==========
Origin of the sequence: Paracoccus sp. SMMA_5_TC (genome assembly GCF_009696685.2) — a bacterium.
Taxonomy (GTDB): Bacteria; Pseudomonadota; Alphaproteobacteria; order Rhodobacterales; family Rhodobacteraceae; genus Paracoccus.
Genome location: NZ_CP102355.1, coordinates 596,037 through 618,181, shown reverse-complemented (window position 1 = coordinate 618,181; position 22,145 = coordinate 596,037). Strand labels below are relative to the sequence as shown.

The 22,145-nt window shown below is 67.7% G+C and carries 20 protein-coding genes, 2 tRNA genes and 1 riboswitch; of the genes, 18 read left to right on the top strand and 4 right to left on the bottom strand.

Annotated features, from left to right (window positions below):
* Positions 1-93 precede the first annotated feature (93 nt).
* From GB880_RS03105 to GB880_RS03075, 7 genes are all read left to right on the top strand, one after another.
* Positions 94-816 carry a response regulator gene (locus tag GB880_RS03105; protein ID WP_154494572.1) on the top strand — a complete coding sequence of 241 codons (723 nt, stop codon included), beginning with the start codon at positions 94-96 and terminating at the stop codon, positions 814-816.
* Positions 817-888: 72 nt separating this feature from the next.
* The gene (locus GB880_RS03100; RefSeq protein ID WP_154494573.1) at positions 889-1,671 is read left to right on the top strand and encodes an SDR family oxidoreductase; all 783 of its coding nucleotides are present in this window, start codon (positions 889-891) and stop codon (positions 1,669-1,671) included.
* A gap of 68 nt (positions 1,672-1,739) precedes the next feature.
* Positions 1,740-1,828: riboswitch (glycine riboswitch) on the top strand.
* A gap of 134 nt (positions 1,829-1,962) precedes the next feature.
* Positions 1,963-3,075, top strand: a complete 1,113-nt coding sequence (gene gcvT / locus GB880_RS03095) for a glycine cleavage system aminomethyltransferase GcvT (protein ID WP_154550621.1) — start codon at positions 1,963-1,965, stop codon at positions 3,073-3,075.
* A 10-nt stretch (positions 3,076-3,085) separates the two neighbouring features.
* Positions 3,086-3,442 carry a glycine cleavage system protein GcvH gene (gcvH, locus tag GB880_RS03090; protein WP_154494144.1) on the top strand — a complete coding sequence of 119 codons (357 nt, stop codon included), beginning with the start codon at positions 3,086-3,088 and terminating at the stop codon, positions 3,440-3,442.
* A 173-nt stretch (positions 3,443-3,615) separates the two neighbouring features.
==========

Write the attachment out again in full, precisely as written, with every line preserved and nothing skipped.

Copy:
Origin of the sequence: Paracoccus sp. SMMA_5_TC (genome assembly GCF_009696685.2) — a bacterium.
Taxonomy (GTDB): Bacteria; Pseudomonadota; Alphaproteobacteria; order Rhodobacterales; family Rhodobacteraceae; genus Paracoccus.
Genome location: NZ_CP102355.1, coordinates 596,037 through 618,181, shown reverse-complemented (window position 1 = coordinate 618,181; position 22,145 = coordinate 596,037). Strand labels below are relative to the sequence as shown.

The 22,145-nt window shown below is 67.7% G+C and carries 20 protein-coding genes, 2 tRNA genes and 1 riboswitch; of the genes, 18 read left to right on the top strand and 4 right to left on the bottom strand.

Annotated features, from left to right (window positions below):
* Positions 1-93 precede the first annotated feature (93 nt).
* From GB880_RS03105 to GB880_RS03075, 7 genes are all read left to right on the top strand, one after another.
* Positions 94-816 carry a response regulator gene (locus tag GB880_RS03105; protein ID WP_154494572.1) on the top strand — a complete coding sequence of 241 codons (723 nt, stop codon included), beginning with the start codon at positions 94-96 and terminating at the stop codon, positions 814-816.
* Positions 817-888: 72 nt separating this feature from the next.
* The gene (locus GB880_RS03100; RefSeq protein ID WP_154494573.1) at positions 889-1,671 is read left to right on the top strand and encodes an SDR family oxidoreductase; all 783 of its coding nucleotides are present in this window, start codon (positions 889-891) and stop codon (positions 1,669-1,671) included.
* A gap of 68 nt (positions 1,672-1,739) precedes the next feature.
* Positions 1,740-1,828: riboswitch (glycine riboswitch) on the top strand.
* A gap of 134 nt (positions 1,829-1,962) precedes the next feature.
* Positions 1,963-3,075, top strand: a complete 1,113-nt coding sequence (gene gcvT / locus GB880_RS03095) for a glycine cleavage system aminomethyltransferase GcvT (protein ID WP_154550621.1) — start codon at positions 1,963-1,965, stop codon at positions 3,073-3,075.
* A 10-nt stretch (positions 3,076-3,085) separates the two neighbouring features.
* Positions 3,086-3,442 carry a glycine cleavage system protein GcvH gene (gcvH, locus tag GB880_RS03090; protein WP_154494144.1) on the top strand — a complete coding sequence of 119 codons (357 nt, stop codon included), beginning with the start codon at positions 3,086-3,088 and terminating at the stop codon, positions 3,440-3,442.
* A 173-nt stretch (positions 3,443-3,615) separates the two neighbouring features.